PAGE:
One new Christchurch construction job Smith's business is working on is a five-storey complex at 287-293 Durham St opposite the historic Provincial Chambers.

The site is owned by the Canterbury-based Yeo family, with the crane company drilling holes for about 80 piles split into 900mm and 1200mm diameter holes. That part of the project is due to take about three months.

Smith has recently been in Britain buying piling equipment he sees as useful in saving heritage buildings and those judged as not being up to seismic code.

The specialised small rigs can be driven through the building 2.5-3 metre "headrooms" to allow new piles to be added underneath the existing structure. One rig will arrive in New Zealand in February.

"It's quite common in the UK because the UK has a lot of historic buildings, and the UK are world leaders in what they call micro-piling . . . it's about $200,000 for a mini-piling rig," Smith says.

This and the planned purchase of a "casing oscillator" rig for $150,000 are relatively minor capital expenditure items, he says. On the Durham St site he has a 250 tonne crane worth $1.5m and a drill rig worth $1m.

A good European-built crane might last 20 years, he says.

Smith started as a diesel mechanic by trade.

That early background prompted him and the company to develop a high-lift jack to lift earthquake-damaged houses so their foundations can be repaired, while the house remains above.

Smith Crane and Construction has since built five sets of the jacks and structural steel towers, with the most complex part of the equation being the use of an electronic system to help drive the jacking system.

"I said hey you need a system to be able to get underneath. Of course we do quite a bit of house moving and have done since 1998, [when] I bought a house moving business . . .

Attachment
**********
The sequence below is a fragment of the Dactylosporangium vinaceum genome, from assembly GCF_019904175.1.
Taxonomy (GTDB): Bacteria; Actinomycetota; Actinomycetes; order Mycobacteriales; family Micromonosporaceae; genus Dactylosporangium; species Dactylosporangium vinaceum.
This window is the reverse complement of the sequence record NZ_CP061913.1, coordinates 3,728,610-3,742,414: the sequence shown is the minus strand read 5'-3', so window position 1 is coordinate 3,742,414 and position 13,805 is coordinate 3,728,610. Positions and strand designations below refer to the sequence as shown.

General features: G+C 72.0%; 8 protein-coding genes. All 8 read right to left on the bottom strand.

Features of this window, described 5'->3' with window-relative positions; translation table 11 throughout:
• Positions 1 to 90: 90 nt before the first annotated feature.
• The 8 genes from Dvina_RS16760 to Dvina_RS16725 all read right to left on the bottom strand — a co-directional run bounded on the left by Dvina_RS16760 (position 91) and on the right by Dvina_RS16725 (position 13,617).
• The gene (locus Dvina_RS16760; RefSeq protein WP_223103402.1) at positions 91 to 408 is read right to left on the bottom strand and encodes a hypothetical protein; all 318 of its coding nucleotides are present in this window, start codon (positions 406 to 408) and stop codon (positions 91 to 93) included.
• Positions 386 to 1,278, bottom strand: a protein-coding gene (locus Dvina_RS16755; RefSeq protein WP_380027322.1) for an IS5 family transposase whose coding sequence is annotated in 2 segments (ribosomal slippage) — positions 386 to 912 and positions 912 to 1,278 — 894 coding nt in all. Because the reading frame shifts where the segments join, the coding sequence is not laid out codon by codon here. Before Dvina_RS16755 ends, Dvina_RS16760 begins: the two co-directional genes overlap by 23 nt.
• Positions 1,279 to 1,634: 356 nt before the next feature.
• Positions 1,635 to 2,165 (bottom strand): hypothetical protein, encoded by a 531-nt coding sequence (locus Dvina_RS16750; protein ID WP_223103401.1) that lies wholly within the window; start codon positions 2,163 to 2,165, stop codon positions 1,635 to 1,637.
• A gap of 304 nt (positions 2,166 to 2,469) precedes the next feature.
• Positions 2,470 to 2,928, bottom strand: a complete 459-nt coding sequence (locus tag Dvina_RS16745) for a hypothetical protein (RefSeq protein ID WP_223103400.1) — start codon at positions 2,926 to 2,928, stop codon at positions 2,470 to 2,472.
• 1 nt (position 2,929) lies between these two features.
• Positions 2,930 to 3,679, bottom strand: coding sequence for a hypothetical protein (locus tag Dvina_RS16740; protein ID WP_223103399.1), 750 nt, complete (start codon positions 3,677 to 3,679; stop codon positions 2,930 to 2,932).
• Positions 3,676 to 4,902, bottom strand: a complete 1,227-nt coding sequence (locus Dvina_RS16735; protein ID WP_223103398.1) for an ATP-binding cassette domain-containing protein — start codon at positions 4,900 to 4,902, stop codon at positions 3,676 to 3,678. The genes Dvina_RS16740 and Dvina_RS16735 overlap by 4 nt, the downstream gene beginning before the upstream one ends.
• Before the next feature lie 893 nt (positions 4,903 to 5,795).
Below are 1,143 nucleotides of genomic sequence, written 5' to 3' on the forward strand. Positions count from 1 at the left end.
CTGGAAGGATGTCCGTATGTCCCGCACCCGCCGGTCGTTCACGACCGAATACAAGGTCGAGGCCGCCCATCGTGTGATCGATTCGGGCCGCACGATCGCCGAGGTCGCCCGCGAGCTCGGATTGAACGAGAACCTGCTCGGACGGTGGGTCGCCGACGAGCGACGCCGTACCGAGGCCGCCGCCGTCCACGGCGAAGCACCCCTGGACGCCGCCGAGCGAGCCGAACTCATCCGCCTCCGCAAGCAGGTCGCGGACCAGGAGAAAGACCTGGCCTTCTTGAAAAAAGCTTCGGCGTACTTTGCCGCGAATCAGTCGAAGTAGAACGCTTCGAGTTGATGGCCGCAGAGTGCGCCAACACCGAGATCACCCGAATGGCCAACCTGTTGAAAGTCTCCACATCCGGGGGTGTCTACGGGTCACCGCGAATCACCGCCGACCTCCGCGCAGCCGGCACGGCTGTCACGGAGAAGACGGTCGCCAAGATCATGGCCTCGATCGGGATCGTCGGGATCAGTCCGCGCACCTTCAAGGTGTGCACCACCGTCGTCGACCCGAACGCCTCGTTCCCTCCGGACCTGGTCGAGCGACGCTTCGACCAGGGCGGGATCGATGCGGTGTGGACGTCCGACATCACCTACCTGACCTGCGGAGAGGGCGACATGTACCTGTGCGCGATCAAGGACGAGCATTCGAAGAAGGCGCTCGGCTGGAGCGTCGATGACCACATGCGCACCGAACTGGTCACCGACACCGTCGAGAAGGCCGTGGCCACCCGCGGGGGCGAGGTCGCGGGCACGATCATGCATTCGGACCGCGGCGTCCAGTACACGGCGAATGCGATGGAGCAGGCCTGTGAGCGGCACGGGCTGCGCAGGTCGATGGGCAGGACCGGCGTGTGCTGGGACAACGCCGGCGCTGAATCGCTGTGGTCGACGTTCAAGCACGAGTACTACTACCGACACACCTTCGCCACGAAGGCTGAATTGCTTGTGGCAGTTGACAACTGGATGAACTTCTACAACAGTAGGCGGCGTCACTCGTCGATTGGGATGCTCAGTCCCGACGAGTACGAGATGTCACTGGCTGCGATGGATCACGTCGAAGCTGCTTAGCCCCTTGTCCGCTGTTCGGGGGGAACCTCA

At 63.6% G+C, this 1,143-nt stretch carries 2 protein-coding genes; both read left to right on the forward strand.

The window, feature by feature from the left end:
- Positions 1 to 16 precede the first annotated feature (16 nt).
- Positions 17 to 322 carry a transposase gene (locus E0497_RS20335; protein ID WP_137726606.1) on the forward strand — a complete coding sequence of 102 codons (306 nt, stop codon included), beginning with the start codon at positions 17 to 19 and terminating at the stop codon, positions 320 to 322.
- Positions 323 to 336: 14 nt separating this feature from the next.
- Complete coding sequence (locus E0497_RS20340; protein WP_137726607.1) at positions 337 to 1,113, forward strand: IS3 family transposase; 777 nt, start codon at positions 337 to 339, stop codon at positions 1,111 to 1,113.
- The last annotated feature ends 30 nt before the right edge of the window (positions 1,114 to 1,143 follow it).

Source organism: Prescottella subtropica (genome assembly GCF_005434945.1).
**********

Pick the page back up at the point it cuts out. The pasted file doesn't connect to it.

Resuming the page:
"[You] need enough room to build the new concrete foundation without having jacks and things in your way." The first jacking system was built "on spec" by Smith and his inhouse design team for about $500,000, and the system has now jacked up 25-30 houses to allow foundation repairs.

The 2013 Champion Canterbury business awards saw Smith Crane and Construction as the winner of the new innovation and technology award for the lift jacking system.

Smith Crane and Construction began in 1991 with one man and a 20-tonne rubber-tyre mobile crane. The company has expanded over the years, for example buying Drury Cranes around 2000.

Smith's interest in cranes was sparked by his father, John, who now lives in Cairns, Queensland, and has a 14 per cent stake in Smith Crane and Construction. His brother Albert also has a significant stake.

His father, born in New South Wales, came to New Zealand to start a drainlaying and bridge building contracting business and help bring up a family of eight children.

Tim Smith is the brother of National Cabinet Minister Nick Smith. Another brother, Daniel Smith, has a large crane business based in Rangiora.

"There are times that we compete with each other a bit," he says of his relationship with brother and sometimes fellow contractor Daniel.

It is a large family that includes three sisters Margot, Viv and Cynthia.

Brother Albert runs crane and bridge construction businesses in Australia, while another brother, Pete, is a civil engineer based in Wellington. Margot and her husband, John, also have a crane hire business on the Sunshine Coast in Australia.

"Cynthia and her husband, are the principals at an outdoor education centre in Rotorua, and Viv and her husband have got a farm and childcare centre in Kaikoura . . .

"There is [an entrepreneurial spirit]. It probably comes from Dad I suppose.

"Dad was real hardworking."